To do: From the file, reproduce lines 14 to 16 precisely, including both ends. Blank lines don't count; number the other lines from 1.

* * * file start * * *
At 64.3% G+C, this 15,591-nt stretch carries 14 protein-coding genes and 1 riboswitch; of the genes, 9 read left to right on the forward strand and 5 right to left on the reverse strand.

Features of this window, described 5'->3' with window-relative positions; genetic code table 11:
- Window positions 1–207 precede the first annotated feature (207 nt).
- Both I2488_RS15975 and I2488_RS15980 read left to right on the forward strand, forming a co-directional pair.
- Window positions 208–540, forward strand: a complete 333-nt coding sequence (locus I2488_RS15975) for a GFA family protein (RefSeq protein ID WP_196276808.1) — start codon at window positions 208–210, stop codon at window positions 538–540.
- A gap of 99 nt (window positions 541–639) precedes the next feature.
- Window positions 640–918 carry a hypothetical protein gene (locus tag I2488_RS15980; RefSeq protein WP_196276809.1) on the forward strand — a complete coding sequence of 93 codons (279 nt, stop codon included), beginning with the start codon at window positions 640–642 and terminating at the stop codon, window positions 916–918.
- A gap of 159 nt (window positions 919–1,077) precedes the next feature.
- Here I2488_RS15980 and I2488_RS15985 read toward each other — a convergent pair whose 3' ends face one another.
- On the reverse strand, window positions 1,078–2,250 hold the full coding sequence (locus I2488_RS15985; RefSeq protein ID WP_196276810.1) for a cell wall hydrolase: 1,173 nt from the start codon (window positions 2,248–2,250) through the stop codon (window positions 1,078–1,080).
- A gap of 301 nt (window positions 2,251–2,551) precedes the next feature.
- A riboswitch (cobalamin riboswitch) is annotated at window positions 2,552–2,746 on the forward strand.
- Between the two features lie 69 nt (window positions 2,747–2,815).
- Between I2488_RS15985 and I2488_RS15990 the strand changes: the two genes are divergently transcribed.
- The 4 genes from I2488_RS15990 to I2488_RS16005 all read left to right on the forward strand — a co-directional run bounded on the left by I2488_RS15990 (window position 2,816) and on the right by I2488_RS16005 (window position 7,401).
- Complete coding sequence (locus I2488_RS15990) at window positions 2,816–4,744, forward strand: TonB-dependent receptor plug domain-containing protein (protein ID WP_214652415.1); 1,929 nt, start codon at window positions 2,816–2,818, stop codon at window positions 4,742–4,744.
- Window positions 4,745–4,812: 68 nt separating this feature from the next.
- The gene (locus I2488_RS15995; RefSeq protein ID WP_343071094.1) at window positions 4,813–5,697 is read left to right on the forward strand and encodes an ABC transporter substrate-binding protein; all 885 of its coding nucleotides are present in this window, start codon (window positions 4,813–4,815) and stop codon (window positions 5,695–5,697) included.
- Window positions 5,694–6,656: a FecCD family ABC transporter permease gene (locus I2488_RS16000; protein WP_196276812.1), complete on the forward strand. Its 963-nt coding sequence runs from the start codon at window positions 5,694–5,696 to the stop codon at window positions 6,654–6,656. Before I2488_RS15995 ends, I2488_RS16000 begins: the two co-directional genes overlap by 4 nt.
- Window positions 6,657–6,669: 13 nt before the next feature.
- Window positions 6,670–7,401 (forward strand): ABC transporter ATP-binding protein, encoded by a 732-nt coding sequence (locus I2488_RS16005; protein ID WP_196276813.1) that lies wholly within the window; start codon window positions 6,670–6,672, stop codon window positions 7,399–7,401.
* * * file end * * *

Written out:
- Between I2488_RS15985 and I2488_RS15990 the strand changes: the two genes are divergently transcribed.
- The 4 genes from I2488_RS15990 to I2488_RS16005 all read left to right on the forward strand — a co-directional run bounded on the left by I2488_RS15990 (window position 2,816) and on the right by I2488_RS16005 (window position 7,401).
- Complete coding sequence (locus I2488_RS15990) at window positions 2,816–4,744, forward strand: TonB-dependent receptor plug domain-containing protein (protein ID WP_214652415.1); 1,929 nt, start codon at window positions 2,816–2,818, stop codon at window positions 4,742–4,744.